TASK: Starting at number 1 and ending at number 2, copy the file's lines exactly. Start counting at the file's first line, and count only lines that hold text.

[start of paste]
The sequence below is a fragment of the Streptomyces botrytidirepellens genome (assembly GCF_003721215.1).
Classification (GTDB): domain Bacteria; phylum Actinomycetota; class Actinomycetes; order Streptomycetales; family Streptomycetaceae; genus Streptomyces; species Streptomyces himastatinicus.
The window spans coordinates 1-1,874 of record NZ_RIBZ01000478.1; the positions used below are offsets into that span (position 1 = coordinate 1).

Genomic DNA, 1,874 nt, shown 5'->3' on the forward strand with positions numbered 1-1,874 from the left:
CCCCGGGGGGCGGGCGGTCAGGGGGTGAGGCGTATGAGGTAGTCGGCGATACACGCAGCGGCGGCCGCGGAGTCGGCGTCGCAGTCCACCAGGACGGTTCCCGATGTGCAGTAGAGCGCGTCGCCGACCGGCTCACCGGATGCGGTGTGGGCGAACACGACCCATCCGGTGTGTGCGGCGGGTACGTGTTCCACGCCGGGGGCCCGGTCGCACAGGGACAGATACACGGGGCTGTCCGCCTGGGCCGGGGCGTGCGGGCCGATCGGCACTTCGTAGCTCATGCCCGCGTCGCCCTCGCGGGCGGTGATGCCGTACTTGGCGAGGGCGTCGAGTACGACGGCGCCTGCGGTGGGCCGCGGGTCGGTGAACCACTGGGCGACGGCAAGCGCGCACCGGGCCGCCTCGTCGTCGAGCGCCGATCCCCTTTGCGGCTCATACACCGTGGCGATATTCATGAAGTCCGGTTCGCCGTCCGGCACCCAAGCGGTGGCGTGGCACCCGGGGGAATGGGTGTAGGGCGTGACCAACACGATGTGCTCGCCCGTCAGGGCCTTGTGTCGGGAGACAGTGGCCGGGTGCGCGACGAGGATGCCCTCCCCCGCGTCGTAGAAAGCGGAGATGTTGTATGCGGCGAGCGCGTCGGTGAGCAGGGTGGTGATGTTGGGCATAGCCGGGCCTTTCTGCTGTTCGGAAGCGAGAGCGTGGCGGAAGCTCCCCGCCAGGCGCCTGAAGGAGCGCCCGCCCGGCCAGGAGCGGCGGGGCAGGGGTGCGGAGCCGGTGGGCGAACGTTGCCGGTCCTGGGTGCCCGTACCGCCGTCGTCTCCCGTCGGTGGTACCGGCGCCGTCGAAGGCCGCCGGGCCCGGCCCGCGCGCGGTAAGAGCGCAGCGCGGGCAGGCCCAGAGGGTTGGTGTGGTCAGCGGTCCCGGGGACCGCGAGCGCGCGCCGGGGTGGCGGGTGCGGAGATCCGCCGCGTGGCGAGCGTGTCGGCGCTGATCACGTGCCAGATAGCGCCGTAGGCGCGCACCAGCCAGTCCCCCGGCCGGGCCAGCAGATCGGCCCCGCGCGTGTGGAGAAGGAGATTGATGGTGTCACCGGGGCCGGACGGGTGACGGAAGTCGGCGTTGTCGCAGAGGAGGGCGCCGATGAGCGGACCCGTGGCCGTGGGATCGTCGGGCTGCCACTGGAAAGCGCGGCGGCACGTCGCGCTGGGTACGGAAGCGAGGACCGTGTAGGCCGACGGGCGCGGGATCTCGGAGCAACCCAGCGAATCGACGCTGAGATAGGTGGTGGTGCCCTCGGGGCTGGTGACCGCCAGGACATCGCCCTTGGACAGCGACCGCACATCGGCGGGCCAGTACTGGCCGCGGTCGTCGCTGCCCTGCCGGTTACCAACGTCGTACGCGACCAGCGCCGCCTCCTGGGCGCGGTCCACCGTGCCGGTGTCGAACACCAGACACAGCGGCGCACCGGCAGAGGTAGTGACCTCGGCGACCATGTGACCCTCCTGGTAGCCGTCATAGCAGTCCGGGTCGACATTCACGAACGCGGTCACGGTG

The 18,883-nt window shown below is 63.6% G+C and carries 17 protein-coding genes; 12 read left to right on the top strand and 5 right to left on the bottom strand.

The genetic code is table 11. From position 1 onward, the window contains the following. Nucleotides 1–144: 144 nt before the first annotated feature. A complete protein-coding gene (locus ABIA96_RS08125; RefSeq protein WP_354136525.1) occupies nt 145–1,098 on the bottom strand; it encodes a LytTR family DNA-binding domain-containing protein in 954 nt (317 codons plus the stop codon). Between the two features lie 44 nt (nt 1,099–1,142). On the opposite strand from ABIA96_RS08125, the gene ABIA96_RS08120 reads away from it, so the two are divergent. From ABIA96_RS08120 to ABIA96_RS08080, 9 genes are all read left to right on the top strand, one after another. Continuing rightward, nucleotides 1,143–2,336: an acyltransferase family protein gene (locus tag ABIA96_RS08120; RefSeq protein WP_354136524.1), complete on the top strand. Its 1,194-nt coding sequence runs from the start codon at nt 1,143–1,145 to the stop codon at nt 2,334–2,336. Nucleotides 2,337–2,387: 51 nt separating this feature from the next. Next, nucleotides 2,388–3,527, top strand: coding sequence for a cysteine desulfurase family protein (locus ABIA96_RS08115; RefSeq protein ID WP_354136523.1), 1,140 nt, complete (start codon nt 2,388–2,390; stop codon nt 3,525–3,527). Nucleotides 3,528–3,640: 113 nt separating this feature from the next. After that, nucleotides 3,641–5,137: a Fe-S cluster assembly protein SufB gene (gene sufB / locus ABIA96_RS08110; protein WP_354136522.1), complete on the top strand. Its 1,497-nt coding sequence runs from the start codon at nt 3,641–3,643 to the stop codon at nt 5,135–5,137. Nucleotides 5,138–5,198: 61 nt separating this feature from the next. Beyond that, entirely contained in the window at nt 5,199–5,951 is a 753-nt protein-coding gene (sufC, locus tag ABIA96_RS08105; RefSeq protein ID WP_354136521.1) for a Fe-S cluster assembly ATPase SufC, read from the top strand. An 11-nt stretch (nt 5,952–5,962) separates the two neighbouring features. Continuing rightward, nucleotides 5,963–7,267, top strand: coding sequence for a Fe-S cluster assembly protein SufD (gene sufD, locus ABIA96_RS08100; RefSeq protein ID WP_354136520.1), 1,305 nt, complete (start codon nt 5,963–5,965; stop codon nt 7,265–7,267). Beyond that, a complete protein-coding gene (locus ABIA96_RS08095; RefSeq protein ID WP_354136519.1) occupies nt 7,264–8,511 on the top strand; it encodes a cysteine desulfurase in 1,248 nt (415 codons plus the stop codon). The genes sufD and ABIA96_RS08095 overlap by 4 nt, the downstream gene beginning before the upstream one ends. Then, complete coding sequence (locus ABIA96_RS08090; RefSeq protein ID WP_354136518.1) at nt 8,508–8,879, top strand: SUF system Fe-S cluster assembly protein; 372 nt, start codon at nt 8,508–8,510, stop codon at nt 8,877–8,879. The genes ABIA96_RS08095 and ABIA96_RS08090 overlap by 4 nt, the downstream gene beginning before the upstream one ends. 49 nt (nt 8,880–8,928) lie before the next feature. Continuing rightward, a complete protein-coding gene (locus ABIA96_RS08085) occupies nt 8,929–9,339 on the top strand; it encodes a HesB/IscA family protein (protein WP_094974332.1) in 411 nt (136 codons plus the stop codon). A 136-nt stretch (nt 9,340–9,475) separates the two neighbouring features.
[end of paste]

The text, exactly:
The sequence below is a fragment of the Streptomyces botrytidirepellens genome (assembly GCF_003721215.1).
Classification (GTDB): domain Bacteria; phylum Actinomycetota; class Actinomycetes; order Streptomycetales; family Streptomycetaceae; genus Streptomyces; species Streptomyces himastatinicus.